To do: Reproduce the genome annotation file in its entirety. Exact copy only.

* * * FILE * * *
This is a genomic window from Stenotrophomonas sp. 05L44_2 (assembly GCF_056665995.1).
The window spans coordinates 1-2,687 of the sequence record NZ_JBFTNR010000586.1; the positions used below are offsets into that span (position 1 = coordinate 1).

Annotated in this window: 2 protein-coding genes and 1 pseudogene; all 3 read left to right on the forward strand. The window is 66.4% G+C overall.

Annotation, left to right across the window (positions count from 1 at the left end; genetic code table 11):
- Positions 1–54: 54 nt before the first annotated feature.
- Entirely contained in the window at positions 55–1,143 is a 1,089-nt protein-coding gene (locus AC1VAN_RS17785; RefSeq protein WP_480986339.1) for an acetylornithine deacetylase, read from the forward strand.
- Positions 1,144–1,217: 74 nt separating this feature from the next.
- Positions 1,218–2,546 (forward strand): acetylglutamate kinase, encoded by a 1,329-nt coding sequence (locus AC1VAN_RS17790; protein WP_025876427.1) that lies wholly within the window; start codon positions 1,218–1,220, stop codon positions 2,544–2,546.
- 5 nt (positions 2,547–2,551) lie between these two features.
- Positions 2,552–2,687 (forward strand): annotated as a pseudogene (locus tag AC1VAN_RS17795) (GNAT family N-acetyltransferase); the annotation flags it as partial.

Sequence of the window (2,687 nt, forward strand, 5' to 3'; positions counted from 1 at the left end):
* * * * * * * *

This is a genomic window from Stenotrophomonas sp. 05L44_2 (assembly GCF_056665995.1).
The window spans coordinates 1-2,687 of the sequence record NZ_JBFTNR010000586.1; the positions used below are offsets into that span (position 1 = coordinate 1).

Annotated in this window: 2 protein-coding genes and 1 pseudogene; all 3 read left to right on the forward strand. The window is 66.4% G+C overall.

Annotation, left to right across the window (positions count from 1 at the left end; genetic code table 11):
- Positions 1–54: 54 nt before the first annotated feature.
- Entirely contained in the window at positions 55–1,143 is a 1,089-nt protein-coding gene (locus AC1VAN_RS17785; RefSeq protein WP_480986339.1) for an acetylornithine deacetylase, read from the forward strand.
- Positions 1,144–1,217: 74 nt separating this feature from the next.
- Positions 1,218–2,546 (forward strand): acetylglutamate kinase, encoded by a 1,329-nt coding sequence (locus AC1VAN_RS17790; protein WP_025876427.1) that lies wholly within the window; start codon positions 1,218–1,220, stop codon positions 2,544–2,546.
- 5 nt (positions 2,547–2,551) lie between these two features.
- Positions 2,552–2,687 (forward strand): annotated as a pseudogene (locus tag AC1VAN_RS17795) (GNAT family N-acetyltransferase); the annotation flags it as partial.

Sequence of the window (2,687 nt, forward strand, 5' to 3'; positions counted from 1 at the left end):